Police Officer, Attacker Killed at Pentagon Bus Stop

A Pentagon Force Protection Agency officer reportedly died of stab wounds, and the attacker was shot and killed by responding officers, on Aug. 3 at a bus stop outside the Pentagon.

At 10:37 a.m., the Pentagon police officer was attacked at the metro bus platform outside the building’s main entrance. Gunfire was exchanged, causing several casualties, PFPA Chief Woodrow G. Kusse said during a briefing. The officer was then rushed to George Washington University Hospital in Washington, D.C., where the officer later died.

On Aug. 4, the Pentagon Force Protection Agency identified the officer killed as George Gonzalez, an Army veteran who also served in the Federal Bureau of Prisons and the Transportation Security Administration before joining the PFPA in 2018. He held the rank of Senior Officer.

The Associated Press cited “multiple law enforcement officials” who identified the suspected attacker as 27-year-old Austin William Lanz of Georgia, who had briefly enlisted in the Marine Corps but never served.

The Pentagon briefly locked down, but at 12:11 p.m., the PFPA tweeted that the lockdown had been lifted, with the metro station and Corridor 2, which leads to the metro station, still closed.

The major bus and metro station serves as an interchange for multiple transit agencies. Videos and photos emerging online show first responders providing aid to an individual near a Washington, D.C., metro bus.

Despite some initial reports that a suspect fled, Kusse said the scene was secure and there was no need for a search after the incident. Kusse said it is premature to say whether the incident was related to terrorism, noting the investigation is ongoing. He said an “exchange” of gunfire occurred but didn’t specify whether the attacker had a gun.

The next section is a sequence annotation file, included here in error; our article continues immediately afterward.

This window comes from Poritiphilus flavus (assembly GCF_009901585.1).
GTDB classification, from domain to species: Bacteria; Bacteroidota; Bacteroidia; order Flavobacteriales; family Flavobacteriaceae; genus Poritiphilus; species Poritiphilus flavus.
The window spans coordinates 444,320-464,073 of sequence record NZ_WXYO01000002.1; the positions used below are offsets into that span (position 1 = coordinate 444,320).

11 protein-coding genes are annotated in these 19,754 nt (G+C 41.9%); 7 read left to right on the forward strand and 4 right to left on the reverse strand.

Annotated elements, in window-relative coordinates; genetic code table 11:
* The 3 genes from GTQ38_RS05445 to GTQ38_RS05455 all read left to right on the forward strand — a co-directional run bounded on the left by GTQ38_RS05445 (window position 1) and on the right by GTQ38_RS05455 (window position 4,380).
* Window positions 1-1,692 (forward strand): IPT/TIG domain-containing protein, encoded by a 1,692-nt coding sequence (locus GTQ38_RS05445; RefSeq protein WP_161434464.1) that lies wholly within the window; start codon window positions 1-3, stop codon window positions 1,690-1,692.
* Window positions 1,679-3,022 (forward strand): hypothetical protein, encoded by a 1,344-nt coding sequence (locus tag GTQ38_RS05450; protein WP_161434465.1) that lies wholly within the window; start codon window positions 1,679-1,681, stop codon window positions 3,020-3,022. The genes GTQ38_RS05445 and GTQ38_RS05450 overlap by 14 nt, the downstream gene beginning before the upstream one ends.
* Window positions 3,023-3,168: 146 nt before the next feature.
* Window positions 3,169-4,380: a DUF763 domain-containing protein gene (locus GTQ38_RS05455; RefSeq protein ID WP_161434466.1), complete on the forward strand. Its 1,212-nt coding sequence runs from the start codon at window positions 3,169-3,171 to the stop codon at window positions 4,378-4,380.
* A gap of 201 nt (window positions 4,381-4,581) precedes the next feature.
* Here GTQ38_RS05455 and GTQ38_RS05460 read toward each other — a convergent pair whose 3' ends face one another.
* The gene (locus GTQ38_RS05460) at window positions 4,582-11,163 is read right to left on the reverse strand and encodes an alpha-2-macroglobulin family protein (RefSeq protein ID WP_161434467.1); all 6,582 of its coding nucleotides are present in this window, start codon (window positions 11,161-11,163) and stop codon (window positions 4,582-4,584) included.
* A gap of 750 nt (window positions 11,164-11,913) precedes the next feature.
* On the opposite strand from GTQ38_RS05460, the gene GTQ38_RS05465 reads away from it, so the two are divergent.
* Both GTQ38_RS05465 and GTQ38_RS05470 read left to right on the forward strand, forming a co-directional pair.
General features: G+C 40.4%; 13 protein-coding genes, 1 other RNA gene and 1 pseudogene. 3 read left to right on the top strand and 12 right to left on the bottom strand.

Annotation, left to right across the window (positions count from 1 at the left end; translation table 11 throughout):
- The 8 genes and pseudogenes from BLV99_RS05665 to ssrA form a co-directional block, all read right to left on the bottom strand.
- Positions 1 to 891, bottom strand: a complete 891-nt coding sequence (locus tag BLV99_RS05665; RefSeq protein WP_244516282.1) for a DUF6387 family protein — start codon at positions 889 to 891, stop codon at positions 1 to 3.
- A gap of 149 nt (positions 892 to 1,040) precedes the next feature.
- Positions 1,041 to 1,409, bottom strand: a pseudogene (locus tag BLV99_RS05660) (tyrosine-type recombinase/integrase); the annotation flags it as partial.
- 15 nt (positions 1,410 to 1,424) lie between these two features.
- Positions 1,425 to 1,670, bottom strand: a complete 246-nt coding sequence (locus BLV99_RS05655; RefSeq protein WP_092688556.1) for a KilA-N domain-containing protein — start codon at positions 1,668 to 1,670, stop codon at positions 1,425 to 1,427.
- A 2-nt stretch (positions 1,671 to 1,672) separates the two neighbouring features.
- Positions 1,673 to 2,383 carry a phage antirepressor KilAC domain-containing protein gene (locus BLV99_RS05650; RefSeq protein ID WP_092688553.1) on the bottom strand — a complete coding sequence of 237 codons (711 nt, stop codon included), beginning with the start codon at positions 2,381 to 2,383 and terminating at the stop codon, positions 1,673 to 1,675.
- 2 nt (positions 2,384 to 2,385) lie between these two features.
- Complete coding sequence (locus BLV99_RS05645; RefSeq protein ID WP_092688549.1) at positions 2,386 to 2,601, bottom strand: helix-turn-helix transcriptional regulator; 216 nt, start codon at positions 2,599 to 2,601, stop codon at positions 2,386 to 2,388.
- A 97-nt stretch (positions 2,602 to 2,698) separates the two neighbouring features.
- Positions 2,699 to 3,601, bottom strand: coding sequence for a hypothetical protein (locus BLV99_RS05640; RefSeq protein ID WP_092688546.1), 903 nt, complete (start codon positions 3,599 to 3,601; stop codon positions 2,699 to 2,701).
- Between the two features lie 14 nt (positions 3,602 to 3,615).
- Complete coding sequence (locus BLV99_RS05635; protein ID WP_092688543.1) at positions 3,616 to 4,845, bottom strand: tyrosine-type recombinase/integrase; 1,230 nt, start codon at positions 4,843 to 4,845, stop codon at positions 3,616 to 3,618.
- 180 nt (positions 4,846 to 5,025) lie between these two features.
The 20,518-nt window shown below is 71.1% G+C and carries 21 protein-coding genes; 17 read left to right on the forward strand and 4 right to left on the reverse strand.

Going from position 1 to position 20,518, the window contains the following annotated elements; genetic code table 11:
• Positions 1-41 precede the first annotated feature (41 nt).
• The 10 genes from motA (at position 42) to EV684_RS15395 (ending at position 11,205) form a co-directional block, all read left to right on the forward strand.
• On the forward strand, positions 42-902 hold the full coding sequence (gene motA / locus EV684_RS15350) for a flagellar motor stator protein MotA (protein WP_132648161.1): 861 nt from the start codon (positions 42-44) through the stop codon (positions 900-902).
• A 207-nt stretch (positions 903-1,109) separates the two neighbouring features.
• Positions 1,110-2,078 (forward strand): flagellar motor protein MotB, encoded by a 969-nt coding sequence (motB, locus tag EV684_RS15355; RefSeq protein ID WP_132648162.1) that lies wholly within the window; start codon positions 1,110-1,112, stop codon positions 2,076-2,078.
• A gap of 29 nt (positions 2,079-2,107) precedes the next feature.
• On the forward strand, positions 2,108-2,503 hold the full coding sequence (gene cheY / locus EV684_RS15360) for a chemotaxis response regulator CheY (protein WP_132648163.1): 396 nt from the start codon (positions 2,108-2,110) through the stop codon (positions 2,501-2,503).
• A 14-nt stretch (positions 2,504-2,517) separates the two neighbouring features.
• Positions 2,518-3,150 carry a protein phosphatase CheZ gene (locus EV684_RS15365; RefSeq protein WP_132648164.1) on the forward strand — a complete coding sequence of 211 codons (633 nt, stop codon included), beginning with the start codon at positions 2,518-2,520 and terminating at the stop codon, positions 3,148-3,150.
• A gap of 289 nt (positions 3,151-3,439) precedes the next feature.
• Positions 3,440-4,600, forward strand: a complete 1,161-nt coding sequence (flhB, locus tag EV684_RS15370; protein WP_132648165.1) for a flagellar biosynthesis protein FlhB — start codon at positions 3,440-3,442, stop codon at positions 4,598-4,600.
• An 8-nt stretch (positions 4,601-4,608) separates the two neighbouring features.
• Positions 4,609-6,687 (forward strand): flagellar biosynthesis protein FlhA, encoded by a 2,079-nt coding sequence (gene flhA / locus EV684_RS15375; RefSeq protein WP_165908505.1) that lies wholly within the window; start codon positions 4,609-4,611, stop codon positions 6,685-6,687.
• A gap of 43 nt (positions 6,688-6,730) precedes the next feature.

“We don’t know what the motivation was,” he said.

Defense Secretary Lloyd J. Austin III was at the White House for a scheduled meeting with President Joe Biden when the incident occurred, Pentagon spokesman John F. Kirby said. Staff at the White House informed Austin of the event, and he visited the Pentagon police operations center to “check in with them” when he returned to the building.

Austin “very clearly was concerned about the incident, about the potential for violence right here on the Pentagon Reservation, [and] certainly [he] was very concerned about any casualties that occurred,” Kirby said.

Austin ordered the flags at the Pentagon to be flown at half staff following the incident.

“This fallen officer died in the line of duty, helping protect the tens of thousands of people who work in—and who visit—the Pentagon on a daily basis,” Austin said in a statement. “He and his fellow officers are members of the Pentagon family and known to us all as professional, skilled, and brave. This tragic death today is a stark reminder of the dangers they face and the sacrifices they make. We are forever grateful for that service and the courage with which it is rendered.”

It is the first serious incident of violence at the Pentagon since 2010, when John Patrick Bedell shot and wounded two Pentagon police officers at a security checkpoint near the site of the Tuesday incident. The officers also returned fire in 2010, killing Bedell.

Kusse, during the briefing, said it was too soon to speculate whether the Pentagon would need more security at the metro and bus stations in the aftermath of the incident. 

EDITOR’S NOTE: This story was updated at 6:01 p.m. with additional information from the Pentagon; and at 7:53 p.m. citing the alleged suspect‘s identity according to The Associated Press.